An upgrade to LIGO, which comes from exploiting the Heisenberg uncertainty principle, makes it easier to spot spacetime ripples that arise from some of the cosmos’s most violent events.
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Founded in 2014, the Simons Society of Fellows is a community of scholars that encourages intellectual interactions across disciplines and across research centers in the New York City area.
Senior Fellows are distinguished scientists based in New York City. Junior Fellows are outstanding young scientists who receive support from the foundation for three years to conduct independent research at an institution of higher learning in New York City, with no teaching obligations.Learn More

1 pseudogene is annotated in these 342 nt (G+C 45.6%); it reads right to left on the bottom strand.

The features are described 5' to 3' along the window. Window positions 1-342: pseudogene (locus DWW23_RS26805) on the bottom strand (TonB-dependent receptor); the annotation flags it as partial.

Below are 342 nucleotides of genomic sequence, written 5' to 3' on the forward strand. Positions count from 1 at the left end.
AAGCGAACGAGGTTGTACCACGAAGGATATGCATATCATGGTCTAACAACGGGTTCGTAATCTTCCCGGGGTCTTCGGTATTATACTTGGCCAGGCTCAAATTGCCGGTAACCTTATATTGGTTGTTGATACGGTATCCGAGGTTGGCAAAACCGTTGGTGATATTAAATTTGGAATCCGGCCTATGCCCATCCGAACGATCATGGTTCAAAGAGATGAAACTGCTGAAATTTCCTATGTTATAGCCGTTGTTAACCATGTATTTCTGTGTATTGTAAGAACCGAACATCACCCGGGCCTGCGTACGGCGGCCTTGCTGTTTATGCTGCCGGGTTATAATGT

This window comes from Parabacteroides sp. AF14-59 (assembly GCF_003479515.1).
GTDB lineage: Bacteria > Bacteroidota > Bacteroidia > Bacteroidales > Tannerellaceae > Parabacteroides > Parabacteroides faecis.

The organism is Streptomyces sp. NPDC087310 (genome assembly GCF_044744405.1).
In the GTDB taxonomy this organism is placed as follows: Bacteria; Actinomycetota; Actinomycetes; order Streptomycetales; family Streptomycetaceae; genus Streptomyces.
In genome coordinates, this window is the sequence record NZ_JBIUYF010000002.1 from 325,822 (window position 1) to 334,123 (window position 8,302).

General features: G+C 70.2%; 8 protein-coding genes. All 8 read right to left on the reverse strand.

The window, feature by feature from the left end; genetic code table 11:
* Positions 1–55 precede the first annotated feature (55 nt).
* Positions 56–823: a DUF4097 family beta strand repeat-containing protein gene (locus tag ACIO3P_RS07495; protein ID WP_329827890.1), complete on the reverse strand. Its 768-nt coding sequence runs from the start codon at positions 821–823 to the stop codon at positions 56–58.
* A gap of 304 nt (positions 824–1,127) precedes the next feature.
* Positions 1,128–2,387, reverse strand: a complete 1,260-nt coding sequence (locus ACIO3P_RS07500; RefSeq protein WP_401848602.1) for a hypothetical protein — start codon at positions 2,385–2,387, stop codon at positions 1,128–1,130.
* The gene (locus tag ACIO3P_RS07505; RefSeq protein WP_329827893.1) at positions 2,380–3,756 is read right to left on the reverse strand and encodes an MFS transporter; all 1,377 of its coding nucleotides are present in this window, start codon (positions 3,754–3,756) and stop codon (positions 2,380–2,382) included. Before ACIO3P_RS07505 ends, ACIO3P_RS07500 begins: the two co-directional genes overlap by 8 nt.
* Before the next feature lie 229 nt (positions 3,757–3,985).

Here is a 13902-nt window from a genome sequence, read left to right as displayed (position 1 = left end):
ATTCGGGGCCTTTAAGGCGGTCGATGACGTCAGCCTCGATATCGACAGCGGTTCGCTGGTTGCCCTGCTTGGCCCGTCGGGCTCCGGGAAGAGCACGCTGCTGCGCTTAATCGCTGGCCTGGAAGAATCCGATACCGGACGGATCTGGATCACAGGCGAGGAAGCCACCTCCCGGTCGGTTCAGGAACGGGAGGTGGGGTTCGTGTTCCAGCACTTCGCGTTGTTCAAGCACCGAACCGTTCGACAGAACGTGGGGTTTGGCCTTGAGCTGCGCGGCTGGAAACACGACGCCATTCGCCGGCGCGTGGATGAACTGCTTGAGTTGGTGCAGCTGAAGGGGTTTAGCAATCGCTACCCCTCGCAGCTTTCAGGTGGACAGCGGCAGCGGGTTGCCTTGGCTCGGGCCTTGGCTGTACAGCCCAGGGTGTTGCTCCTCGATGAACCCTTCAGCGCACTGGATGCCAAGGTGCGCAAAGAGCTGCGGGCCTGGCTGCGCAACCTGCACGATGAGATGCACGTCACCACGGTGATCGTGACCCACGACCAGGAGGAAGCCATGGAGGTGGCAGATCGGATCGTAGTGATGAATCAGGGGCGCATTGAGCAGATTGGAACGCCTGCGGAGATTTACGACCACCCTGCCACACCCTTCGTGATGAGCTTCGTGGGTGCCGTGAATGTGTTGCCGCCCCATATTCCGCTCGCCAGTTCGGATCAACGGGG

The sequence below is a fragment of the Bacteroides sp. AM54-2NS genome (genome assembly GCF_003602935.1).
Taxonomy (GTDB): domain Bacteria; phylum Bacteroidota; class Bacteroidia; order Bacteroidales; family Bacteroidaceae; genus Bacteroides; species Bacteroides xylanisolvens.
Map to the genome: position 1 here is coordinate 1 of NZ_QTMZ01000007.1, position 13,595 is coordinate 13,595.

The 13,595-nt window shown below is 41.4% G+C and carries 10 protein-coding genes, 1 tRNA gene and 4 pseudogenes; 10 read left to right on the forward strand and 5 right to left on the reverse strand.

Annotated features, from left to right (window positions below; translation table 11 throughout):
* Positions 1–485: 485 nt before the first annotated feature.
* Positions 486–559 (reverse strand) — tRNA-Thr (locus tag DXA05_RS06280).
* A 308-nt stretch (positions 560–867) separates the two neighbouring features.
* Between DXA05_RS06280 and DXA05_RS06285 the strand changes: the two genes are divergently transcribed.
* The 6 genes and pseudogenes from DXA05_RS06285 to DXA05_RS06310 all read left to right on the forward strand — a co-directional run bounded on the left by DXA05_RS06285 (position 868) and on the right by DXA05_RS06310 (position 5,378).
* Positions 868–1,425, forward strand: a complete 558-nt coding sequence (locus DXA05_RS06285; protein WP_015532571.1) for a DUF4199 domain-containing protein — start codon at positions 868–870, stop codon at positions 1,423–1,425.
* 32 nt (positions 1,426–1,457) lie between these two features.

The James Webb Space Telescope (JWST) is aweing scientists and the public alike with its spectacular images of distant galaxies and its discoveries of dozens of new black holes. Yet JWST is also rewriting scientists’ understanding of objects on a slightly smaller, more relatable scale: how planets form from swirls of gas and dust around young stars.
Cells of different size classes all have a similar total mass, such that small, numerous cells such as red blood cells contribute the same amount to the body’s total mass as the largest cells, as reported by researchers in the September 18 issue of the Proceedings of the National Academy of Sciences.
Until recently, gravitational waves could have been a figment of Einstein’s imagination. Before they were detected, these ripples in spacetime existed only in the physicist’s general theory of relativity, as far as scientists knew. Now, researchers have not one but two ways to detect the waves. And they’re on the hunt for more.